That's because, to use your phrase, "top end lenses' and 'top end equipment' is directed to 'top end users', i.e. people who know how to get the best from that which they've so expensively acquired.

    Having come across this kind of nonsense time and again with local authority-run so-called 'education programmes' (though hopefully, what's being referred to here isn't such a scheme) it's blindingly obvious that those running such programmes / schemes haven't a clue what they're doing, and shouldn't be taken the slightest notice of.

    Telling a complete novice they need to have a Nikon dSLR regardless of the fact that they know nothing about photography is like telling a would-be artist that they need to buy the Sistine Chapel in order to learn how to paint. It's blatant stupity.

    You'd be much better advised NOT to waste any further time looking at grey market prices / Nikon UK prices and instead buy your daughter a decent bridge camera, either new or refurbished -- Panasonic's excellent FZ1000 and successor comes to mind -- as it's this type of camera which actually stimulates a user into taking more and more pictures . . . and getting rewarding results which will encourage them to do more, learn more, and enjoy more. A massively expensive dSLR kit will likely achieve the exact opposite where a novice user is concerned.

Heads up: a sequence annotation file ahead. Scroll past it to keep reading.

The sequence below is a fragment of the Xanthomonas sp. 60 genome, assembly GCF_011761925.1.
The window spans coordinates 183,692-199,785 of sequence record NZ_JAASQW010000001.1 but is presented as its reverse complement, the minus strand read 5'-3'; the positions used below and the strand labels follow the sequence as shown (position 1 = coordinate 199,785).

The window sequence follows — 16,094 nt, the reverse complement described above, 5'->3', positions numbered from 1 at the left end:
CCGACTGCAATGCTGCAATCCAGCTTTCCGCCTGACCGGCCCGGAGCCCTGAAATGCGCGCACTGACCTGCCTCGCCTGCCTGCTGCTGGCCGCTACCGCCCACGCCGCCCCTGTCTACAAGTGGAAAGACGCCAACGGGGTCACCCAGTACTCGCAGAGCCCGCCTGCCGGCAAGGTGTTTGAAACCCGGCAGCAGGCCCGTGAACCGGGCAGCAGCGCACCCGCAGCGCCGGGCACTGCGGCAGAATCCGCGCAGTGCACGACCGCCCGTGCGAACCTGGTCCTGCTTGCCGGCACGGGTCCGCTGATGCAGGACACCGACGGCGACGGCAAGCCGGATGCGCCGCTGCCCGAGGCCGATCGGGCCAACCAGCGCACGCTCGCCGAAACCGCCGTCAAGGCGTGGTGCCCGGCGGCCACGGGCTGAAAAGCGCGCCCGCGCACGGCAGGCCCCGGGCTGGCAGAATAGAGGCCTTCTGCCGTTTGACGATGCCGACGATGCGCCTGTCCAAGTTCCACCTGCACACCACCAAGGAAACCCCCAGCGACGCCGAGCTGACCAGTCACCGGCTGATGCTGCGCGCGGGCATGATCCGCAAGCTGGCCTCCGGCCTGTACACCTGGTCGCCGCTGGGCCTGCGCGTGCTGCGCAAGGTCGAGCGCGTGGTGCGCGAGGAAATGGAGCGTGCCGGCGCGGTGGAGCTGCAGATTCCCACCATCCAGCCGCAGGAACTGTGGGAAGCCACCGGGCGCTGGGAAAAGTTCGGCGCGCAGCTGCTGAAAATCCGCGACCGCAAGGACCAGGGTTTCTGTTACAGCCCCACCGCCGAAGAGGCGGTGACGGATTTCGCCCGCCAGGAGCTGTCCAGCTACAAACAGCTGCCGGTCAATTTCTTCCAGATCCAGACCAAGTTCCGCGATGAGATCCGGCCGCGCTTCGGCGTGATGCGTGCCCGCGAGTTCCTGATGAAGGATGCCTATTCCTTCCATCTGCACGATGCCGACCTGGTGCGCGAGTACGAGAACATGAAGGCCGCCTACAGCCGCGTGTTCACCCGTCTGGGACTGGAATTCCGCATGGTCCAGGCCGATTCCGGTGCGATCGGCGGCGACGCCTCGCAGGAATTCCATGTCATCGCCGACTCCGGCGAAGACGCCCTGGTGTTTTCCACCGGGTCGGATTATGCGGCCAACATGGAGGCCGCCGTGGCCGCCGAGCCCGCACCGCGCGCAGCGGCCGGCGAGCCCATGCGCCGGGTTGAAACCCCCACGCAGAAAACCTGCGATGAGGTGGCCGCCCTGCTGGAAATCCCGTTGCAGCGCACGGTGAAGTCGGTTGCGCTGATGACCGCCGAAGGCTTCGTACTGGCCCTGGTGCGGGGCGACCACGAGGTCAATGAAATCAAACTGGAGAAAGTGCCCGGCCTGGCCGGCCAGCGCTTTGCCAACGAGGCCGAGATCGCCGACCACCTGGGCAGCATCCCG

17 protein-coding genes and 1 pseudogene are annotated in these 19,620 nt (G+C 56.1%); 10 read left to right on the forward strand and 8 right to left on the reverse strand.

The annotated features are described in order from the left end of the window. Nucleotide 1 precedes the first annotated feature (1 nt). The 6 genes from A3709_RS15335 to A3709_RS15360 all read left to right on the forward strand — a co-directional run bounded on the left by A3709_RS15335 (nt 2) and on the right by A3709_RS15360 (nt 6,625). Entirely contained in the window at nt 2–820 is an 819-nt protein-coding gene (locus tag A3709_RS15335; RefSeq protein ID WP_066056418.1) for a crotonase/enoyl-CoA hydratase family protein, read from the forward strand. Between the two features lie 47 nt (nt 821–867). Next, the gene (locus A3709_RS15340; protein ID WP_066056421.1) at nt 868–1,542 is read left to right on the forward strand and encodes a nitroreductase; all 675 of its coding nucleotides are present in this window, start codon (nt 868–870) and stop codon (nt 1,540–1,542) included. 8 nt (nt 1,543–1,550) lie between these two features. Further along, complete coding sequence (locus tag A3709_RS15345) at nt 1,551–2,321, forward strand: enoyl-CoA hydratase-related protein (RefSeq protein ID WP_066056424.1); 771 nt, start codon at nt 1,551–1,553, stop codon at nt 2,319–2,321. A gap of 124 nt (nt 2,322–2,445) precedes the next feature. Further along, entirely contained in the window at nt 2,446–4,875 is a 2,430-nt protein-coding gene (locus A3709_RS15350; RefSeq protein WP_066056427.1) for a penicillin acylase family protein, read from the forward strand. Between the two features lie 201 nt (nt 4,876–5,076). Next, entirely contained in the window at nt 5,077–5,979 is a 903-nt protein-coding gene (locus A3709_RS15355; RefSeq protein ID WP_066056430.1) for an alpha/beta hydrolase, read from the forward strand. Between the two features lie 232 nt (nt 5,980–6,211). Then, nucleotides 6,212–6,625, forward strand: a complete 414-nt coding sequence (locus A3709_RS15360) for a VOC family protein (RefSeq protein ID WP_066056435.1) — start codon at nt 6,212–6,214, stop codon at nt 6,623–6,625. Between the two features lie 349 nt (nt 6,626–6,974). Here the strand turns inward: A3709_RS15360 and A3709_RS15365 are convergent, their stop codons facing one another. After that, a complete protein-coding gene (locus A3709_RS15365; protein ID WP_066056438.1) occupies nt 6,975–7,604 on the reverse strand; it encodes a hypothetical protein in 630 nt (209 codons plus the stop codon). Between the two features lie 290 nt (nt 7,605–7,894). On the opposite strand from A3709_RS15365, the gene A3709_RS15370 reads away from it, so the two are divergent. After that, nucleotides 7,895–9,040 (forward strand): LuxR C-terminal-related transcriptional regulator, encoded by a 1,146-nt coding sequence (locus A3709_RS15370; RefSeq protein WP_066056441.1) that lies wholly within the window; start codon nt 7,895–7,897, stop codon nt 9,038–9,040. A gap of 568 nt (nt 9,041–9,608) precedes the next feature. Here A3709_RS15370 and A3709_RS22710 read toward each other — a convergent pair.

As to learning the art and practice of photography, a thorough reading of a bridge camer's user manual (so as to become familiarised with 'manual' shooting) and membership of an online bridge camera user forum will be of considerably greater help, at considerably less expense, than chucking £100s at Nikon lenses that are neither needed nor justified.

    Put your money away. The advice you're being given is absurd.

    PS: online reviews of 'bridge cameras' are easy to locate via a simple search enquiry. Such reviews are informative, but should not be regarded as Gospel because the entire online reviewing 'industry' is poisoned by the sheer number of free samples and free trips handed out to so-called 'reviewers' by manufacturers of all shapes and sizes. Though Amazon's 'Vine' programme took plenty of stick for being 'corrupt', it at least was honest enough to be visible.